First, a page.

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De : Estelle Horne
Envoyé : mercredi 29 août 2012 11:56
À : weihsien@topica.com
Objet : Eric Liddell's funeral

Hello Weihsieners

Mary has written about her midnight call re another Eric Liddell movie in the making. And when we tuned into the opening ceremony of the Olympics in London and heard the Chariots of Fire theme tune again, in spite of the comedian fooling around, I was overcome with emotion. I thought: there he was being honoured again, and what a contrast to our best attempts to honour him in Weihsien.

I pictured that grey winter day, when a bedraggled procession of children in threadbare, outgrown overcoats followed the coffin of our beloved "Uncle Eric" to the small camp graveyard. Our legs were bare in the bitter cold; our woollen stockings were the first things to wear out, and trousers were not part of our wardrobe in those days. We had unravelled the good parts of the stockings and knitted them into ankle socks with Pick-up-Sticks. Our shoes were cracked from walking in the mud and slush.

As we followed the pall bearers on the frozen ground, one of them my brother Norman Cliff, the cheap pine coffin creaked and groaned: would it hold together until they reached the grave? It did, and no one else knew of their distress. Norman had played his trombone in the brass band that played outside the hospital the previous Sunday afternoon. Eric had sent a note out to them requesting that they play for him "Be still, my soul, the Lord is on thy side". He was suffering blinding headaches from the tumour growing in his brain. He had a baby daughter in Canada he had never seen.. His beloved family was far away across the Pacific Ocean. He needed consolation. This godly man knew where to find it.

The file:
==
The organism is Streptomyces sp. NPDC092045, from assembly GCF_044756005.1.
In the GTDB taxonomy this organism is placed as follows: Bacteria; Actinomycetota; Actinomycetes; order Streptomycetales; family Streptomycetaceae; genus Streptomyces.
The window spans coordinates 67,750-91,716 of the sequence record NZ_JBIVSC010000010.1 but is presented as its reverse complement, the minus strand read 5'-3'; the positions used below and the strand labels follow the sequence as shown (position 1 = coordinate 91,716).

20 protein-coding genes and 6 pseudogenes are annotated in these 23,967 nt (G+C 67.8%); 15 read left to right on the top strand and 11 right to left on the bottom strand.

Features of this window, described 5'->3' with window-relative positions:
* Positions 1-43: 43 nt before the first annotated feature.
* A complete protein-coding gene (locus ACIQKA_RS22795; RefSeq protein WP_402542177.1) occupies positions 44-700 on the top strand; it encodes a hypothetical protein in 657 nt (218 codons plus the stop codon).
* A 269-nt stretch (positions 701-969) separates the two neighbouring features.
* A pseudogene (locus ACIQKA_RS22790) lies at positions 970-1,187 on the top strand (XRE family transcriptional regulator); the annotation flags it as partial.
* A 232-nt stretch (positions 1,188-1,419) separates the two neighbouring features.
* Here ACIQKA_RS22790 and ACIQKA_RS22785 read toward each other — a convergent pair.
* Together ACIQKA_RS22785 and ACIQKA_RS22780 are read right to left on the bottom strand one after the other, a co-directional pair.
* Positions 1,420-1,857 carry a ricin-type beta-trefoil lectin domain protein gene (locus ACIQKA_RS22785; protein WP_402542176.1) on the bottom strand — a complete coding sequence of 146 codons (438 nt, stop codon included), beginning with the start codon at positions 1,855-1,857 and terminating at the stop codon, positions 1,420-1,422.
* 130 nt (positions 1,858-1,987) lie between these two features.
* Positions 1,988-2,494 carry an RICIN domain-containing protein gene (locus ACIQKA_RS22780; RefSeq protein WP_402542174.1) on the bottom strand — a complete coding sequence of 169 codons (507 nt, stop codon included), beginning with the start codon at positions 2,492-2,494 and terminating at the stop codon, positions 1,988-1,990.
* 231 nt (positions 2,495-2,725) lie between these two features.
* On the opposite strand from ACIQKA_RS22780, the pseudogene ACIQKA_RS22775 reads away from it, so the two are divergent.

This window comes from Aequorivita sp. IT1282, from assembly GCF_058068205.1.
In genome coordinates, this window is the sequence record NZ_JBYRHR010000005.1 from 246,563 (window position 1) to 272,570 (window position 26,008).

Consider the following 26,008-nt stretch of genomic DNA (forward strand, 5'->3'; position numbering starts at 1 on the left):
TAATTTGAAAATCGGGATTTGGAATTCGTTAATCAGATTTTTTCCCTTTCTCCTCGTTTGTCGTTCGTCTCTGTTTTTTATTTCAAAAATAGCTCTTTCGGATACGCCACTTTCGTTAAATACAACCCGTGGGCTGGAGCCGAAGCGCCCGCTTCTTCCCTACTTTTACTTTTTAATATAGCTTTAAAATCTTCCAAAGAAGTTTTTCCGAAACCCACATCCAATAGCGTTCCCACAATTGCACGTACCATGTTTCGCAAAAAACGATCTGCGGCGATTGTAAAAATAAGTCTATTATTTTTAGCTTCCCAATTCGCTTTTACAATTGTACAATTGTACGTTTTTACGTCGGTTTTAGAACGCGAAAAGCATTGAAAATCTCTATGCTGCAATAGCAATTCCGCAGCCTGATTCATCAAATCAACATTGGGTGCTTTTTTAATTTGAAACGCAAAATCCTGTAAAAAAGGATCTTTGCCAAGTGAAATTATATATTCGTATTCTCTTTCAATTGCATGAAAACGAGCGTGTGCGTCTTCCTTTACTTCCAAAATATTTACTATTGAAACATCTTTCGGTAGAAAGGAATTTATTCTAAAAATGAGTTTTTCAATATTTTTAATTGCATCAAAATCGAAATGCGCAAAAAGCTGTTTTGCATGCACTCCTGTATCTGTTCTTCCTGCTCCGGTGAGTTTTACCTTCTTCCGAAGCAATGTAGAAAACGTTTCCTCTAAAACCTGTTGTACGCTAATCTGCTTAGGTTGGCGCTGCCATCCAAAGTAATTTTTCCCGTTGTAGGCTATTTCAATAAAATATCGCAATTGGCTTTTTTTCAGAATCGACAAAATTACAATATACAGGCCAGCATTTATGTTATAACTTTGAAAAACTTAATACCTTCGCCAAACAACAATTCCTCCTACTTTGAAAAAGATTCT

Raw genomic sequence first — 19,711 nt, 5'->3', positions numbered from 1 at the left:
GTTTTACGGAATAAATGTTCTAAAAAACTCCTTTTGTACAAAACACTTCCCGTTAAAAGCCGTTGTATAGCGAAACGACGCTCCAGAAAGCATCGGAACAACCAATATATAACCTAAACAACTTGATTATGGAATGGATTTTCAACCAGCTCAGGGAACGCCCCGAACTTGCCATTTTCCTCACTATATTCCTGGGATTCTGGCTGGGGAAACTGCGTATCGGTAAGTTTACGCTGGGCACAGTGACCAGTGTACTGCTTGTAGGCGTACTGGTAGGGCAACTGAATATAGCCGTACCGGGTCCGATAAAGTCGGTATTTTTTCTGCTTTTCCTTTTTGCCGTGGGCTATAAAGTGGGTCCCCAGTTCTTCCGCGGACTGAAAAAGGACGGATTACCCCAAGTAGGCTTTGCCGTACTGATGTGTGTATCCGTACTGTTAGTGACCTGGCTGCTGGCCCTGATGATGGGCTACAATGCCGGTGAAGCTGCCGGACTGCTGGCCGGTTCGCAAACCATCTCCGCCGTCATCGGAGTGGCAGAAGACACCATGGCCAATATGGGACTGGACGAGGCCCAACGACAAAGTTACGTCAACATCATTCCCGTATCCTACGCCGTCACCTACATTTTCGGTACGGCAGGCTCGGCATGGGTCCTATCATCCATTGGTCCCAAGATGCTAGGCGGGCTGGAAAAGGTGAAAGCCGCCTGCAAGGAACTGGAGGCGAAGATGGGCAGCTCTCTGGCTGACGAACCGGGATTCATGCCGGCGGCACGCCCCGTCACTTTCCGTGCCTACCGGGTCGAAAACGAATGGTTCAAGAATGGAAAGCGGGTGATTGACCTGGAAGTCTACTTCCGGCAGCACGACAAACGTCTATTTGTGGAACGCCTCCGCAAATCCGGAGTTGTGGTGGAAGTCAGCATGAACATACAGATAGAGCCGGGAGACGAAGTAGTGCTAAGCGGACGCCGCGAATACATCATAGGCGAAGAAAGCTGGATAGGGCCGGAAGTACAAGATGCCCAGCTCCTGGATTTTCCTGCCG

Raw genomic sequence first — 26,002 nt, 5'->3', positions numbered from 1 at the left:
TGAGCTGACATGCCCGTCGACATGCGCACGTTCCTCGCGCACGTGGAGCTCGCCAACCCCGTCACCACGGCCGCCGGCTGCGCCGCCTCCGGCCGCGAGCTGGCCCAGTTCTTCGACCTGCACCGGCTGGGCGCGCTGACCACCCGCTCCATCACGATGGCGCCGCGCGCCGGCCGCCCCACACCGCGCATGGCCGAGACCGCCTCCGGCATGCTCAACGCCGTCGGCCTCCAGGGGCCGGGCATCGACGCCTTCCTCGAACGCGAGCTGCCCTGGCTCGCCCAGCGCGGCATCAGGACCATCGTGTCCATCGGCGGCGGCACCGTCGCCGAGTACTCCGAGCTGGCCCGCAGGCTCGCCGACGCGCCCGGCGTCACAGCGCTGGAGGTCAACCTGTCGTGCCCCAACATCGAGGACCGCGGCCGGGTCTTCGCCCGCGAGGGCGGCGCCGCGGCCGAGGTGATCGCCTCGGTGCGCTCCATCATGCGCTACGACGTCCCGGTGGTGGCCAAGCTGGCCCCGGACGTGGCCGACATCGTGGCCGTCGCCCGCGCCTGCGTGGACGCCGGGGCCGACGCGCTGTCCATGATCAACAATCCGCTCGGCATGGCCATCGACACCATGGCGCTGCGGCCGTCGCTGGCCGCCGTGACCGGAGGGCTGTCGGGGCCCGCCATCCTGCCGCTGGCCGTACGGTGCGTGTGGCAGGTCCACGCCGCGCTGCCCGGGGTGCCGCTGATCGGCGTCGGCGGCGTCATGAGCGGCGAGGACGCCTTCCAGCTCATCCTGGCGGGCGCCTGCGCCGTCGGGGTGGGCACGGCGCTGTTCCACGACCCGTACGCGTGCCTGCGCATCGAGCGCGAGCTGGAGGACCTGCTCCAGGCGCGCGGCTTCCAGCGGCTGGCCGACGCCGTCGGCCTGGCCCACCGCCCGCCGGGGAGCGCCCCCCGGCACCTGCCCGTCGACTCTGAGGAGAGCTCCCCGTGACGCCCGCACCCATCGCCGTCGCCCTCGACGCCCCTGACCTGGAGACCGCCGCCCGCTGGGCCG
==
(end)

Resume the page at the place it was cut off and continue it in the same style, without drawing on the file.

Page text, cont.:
What a privilege was ours to know him and to escort him on his final journey! The best efforts of later visitors to locate the site were unsuccessful, and when we went back for the 60th anniversary in 2005, the area had been built over with a shopping centre. But the red marble memorial stone, which has been moved more than once, engraved and shipped out from Scotland, is still there inside the old camp area. The Chinese city authorities are talking of rebuilding the museum, so the memories will go on even after we are gone.

Greetings to all
Estelle Horne nee Cliff

De : tapol_(Skynet)
Envoyé : mercredi 22 août 2012 16:33
À : Estelle Horne ;
Objet : Re: Change of email address

Dear Estelle, Dear Natasha,

Unfortunately, I cannot help you here.

I am sending this message via Topica. I am certain that Natasha will take the necessary steps to arrange your problem. (desinscription and re-inscription on the Topica network)